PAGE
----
Thankfulness: Behemoth Revisited

Steve Skaggs

I saw The Behemoth again today. I hadn’t seen it for many months. There it was, in a vacant lot in a bad section of town, crammed full of clothing and I don’t know what else. Seeing it made me consider anew God’s continued undeserved blessings to me and my family.

The Behemoth was the van I discussed in an article called “Young, Cool, and In Love.” I told of its many quirks and then summed up by expressing my gratitude for having old clothes and an old vehicle but a marriage and family that are, thanks to the Lord, intact.

After the article was written I put The Behemoth out in the front yard with a “for sale” sign in it. One day Cindy said, “There’s that car again. Those people have been by several times, but they never stop.”

I hurried out to flag down the car as it drove slowly past. “Can I help you?”

Four people got out of the car—a thin woman who had difficulty walking and two others, apparently her grown daughter and a teenage son. There was also a cute little girl, perhaps two years old, who started playing with our kids’ toys in the front yard.

“How much you askin’?” the lady wanted to know. I told her. “Could we take it for a drive?” I handed her the keys.

They didn’t drive it far—just once around the block. The woman struggled to get in and out of it. I started to list some of The Behemoth’s problems. “The air doesn’t work. But it’ll be a good vehicle to get you around town and stuff. I wouldn’t take it on any long trips.”

The woman shrugged. “That don’t matter to us. We’re homeless. We want it to live in.” I couldn’t think of an appropriate response. I just said, “Oh!”

“We been livin’ in this car. We need somethin’ bigger.”

I looked at the little girl playing in my kids’ playhouse. How would her opinion of our modest home and patchy lawn differ from mine?

“I give you three hundred now to hold it fer me. I have to find the rest of my family—they’re in another car. We’ll go to the bank and draw out all our money and bring it by in a hour. I’ll sign somethin’ if you want me to.”

I scribbled a note, giving the date and stating that she had given me money to hold the van for her. “This is really to protect you,” I said. “To prove that you gave me the money, so I don’t sell it to someone else while you’re at the bank.” I wrote two copies and we signed them both.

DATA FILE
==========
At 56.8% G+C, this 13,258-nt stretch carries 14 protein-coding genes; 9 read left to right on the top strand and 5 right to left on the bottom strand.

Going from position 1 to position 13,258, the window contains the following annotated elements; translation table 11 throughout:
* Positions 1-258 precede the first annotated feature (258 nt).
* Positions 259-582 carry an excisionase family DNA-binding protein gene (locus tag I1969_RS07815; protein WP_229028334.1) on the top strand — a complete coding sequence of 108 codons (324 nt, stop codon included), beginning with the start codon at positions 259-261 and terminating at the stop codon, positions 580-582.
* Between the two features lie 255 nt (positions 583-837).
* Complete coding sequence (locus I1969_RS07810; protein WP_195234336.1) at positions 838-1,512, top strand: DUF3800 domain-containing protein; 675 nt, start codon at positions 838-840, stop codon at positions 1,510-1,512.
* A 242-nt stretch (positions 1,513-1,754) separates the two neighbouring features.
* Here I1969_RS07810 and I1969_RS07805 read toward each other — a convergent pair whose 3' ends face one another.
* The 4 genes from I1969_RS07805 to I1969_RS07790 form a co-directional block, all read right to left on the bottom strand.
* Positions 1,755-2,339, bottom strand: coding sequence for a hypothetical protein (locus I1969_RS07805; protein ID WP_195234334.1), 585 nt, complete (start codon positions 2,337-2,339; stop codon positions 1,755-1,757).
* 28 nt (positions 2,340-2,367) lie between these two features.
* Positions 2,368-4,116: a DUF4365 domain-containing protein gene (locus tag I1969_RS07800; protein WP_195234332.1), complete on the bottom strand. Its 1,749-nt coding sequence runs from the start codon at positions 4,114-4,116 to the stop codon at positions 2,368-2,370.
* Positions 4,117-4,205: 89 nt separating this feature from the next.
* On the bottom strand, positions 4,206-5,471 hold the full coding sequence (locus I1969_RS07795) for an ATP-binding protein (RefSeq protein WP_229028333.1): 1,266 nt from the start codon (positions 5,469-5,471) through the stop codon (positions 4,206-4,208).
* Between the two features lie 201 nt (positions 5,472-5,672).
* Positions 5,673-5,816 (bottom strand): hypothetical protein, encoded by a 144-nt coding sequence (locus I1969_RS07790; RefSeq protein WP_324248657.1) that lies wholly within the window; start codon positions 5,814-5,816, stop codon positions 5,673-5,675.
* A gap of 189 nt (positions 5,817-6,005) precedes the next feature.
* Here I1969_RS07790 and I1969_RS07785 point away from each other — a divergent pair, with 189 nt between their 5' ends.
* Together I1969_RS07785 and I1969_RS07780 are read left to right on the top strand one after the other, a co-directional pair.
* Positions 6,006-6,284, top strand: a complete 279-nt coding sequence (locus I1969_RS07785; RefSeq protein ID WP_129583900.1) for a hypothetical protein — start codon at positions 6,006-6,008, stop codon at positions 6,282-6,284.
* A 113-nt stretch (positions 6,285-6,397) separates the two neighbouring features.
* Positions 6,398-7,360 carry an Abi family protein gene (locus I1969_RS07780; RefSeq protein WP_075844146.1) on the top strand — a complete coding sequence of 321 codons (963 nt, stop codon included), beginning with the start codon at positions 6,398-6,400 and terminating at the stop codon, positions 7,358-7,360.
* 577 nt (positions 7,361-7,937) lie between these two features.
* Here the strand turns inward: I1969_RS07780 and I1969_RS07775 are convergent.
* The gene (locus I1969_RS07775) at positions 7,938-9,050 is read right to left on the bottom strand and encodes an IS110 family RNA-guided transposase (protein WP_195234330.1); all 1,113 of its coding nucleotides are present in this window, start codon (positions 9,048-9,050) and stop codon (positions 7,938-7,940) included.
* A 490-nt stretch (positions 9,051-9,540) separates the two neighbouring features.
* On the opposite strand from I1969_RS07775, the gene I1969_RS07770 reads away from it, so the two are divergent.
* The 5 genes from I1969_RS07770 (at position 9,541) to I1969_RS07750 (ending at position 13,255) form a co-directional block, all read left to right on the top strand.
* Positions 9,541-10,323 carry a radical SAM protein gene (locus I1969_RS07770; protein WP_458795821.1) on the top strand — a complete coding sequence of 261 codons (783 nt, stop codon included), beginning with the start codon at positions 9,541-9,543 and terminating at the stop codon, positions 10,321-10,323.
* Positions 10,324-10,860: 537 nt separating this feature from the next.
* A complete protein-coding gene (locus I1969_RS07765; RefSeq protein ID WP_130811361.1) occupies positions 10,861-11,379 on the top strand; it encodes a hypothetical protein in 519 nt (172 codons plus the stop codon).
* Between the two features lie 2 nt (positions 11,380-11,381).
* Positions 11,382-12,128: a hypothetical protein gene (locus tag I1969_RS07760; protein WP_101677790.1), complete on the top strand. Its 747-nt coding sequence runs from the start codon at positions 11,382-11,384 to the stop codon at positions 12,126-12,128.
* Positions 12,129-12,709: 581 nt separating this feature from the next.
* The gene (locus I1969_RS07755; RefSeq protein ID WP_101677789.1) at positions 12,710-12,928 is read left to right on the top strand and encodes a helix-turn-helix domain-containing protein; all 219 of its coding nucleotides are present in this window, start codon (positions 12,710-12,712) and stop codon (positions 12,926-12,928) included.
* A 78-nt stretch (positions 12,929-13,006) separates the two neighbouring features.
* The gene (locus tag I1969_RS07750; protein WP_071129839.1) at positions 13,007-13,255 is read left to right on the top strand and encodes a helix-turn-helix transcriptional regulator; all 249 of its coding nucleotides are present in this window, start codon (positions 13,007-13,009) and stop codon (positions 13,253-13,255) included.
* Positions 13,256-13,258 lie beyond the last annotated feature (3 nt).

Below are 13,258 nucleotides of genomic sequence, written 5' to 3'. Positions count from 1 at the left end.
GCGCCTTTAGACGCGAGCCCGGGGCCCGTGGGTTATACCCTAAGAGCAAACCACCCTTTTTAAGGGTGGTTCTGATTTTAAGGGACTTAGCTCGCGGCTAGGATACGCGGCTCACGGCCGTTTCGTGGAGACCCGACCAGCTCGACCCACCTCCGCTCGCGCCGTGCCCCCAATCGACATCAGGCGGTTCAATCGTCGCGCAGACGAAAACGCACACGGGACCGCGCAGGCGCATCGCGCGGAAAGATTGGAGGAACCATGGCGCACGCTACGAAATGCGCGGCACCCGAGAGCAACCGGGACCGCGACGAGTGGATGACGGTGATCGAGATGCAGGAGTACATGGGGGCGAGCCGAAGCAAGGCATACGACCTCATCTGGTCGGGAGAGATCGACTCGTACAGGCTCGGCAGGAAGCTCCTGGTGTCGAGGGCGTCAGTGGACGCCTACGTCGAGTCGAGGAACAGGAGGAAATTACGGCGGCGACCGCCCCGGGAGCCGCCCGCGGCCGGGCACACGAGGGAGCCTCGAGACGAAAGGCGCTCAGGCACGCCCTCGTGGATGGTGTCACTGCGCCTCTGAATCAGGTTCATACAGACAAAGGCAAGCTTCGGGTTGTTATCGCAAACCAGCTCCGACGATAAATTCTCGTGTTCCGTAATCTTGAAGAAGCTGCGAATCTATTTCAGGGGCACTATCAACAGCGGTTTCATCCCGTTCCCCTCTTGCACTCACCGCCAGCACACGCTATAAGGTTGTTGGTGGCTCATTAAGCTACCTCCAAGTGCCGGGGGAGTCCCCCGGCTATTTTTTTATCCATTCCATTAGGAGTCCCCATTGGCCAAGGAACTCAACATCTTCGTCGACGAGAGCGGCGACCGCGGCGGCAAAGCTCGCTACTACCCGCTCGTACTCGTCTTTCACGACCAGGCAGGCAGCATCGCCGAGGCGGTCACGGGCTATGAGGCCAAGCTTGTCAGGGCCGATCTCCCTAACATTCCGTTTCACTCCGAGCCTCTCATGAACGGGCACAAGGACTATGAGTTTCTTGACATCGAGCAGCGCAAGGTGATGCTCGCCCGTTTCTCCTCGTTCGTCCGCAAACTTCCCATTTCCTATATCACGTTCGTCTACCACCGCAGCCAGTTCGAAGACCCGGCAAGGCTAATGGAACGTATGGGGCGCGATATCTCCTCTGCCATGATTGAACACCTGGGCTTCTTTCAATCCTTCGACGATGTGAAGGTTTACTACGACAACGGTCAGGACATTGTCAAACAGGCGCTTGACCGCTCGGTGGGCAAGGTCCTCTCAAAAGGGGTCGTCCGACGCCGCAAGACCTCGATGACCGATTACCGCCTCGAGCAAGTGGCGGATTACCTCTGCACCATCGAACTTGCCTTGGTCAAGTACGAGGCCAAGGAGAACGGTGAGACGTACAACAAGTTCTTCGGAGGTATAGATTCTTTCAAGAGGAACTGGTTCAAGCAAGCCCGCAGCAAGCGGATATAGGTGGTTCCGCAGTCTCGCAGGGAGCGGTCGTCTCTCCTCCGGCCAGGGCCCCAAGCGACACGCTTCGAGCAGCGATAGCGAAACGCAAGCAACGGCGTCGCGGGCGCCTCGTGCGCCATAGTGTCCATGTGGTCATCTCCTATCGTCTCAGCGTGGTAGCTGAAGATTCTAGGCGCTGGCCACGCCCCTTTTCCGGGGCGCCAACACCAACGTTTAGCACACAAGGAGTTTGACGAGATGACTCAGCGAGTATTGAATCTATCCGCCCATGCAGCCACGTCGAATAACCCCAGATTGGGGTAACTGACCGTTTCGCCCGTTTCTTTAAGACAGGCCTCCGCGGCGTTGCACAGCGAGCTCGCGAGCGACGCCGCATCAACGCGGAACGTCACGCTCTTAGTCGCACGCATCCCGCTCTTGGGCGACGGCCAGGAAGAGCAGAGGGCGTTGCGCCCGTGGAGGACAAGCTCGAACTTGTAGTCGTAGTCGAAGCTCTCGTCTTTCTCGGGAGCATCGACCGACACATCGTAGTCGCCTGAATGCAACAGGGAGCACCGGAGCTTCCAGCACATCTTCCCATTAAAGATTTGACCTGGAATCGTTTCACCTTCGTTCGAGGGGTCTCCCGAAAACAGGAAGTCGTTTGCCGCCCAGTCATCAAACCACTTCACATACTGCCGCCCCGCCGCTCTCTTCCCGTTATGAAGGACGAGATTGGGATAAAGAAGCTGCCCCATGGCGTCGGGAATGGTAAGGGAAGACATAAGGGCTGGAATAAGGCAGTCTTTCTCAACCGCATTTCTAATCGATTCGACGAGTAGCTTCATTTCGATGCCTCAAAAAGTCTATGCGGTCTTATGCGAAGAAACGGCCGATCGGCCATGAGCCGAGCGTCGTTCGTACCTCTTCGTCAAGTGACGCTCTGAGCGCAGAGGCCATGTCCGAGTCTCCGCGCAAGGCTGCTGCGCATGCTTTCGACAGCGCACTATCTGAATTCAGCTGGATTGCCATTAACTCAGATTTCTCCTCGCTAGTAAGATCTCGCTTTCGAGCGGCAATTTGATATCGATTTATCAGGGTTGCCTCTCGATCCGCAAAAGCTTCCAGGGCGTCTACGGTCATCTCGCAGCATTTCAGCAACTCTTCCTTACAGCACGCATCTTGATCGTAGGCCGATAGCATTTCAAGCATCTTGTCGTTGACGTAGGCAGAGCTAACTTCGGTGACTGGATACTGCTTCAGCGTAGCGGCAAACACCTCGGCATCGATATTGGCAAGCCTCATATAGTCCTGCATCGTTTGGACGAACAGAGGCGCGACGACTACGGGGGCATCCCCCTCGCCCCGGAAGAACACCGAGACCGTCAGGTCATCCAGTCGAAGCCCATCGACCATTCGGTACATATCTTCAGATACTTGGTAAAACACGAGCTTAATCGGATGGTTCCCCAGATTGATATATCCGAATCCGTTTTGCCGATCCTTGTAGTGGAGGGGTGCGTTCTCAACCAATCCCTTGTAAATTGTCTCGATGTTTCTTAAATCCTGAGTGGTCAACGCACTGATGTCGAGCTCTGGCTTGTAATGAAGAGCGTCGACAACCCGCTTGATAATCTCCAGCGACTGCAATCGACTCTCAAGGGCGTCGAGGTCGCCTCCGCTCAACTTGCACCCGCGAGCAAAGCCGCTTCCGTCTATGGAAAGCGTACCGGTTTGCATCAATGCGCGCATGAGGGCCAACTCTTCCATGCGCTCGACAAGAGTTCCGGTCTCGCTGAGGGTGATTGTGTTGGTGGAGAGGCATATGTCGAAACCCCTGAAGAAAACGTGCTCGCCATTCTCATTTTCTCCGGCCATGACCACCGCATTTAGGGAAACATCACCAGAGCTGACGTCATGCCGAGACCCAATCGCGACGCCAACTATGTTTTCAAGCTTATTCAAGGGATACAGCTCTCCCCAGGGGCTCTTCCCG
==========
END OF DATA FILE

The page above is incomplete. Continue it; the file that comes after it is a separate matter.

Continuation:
Cindy and the kids and I put a bag of groceries and a gospel tract in the van. I waited more than an hour, but the family didn’t return. I had to get to work, so I told Cindy to call me when they came back. It wasn’t until late in the afternoon when they did. I wanted to see them when they returned—I wanted to say, “In spite of what you might think in your circumstances, the Lord loves you and wants to save you.” But I didn’t have the opportunity. They came by and made the transaction before I could get home. So when I got there, The Behemoth was gone.

The Behemoth—this was the van I had complained about because it didn’t have air conditioning and because not all the doors worked right. This was the van that had made me feel noble because I was willing to sacrifice luxury to drive it. This was the van that I had felt was really just a little beneath me— but I was glad for it, I was glad for it.

Now it was to be someone’s home—a step up for them, four people who had been living—what kind of a life?—in a compact car.

So today I saw it again. It was undoubtedly The Behemoth—same color, same distinguishing marks. We were driving our “new” van (only fifteen years old!), much nicer than The Behemoth.

But seeing The Behemoth and remembering what had become of it was a rebuke to me—a rebuke because I have beyond what I need and yet always want just a little more. Just a little more—not much, I’m not greedy, Lord—just a little more, Lord, and then I’ll be happy. Then I’ll have what I need to serve You as I should.

See, as long as I maintain that attitude, then I can deceive myself into thinking that it’s the Lord’s fault when I don’t completely obey Him, not mine.

If I only had a better vehicle, Lord! Or if my house were just a little bit bigger— we really need another bathroom, Lord. It’s not a “want”—I’m not spoiled. Forget the fact that when my dad was a kid, his family didn’t even have indoor plumbing. That doesn’t matter. Our family needs a second bathroom— and an extra bedroom—and just a little more money each month—then I’ll be happy—then I’ll serve wholeheartedly!

“And what more shall I say? For the time would fail me to tell of say, “In spite of what you might think in [saints who] had trial of cruel mockings and scourgings, yea, moreover of bonds and imprisonment: They were stoned, they were sawn asunder, were tempted, were slain with the sword: they wandered about in sheepskins and goatskins; being destitute, afflicted, tormented; (Of whom the world was not worthy:) … ” (Heb. 11:32, 36–38a).

That was fine for them, Lord—but as for me and my house, well—we say, “In spite of what you might think in need say, “In spite of what you might think in just say, “In spite of what you might think in a little say, “In spite of what you might think in more.

At the time of original publication, Steve Skaggs was Product Development Manager at BJU Press in Greenville, South Carolina.

(Originally published in FrontLine • November/December 2002. Click here to subscribe to the magazine.)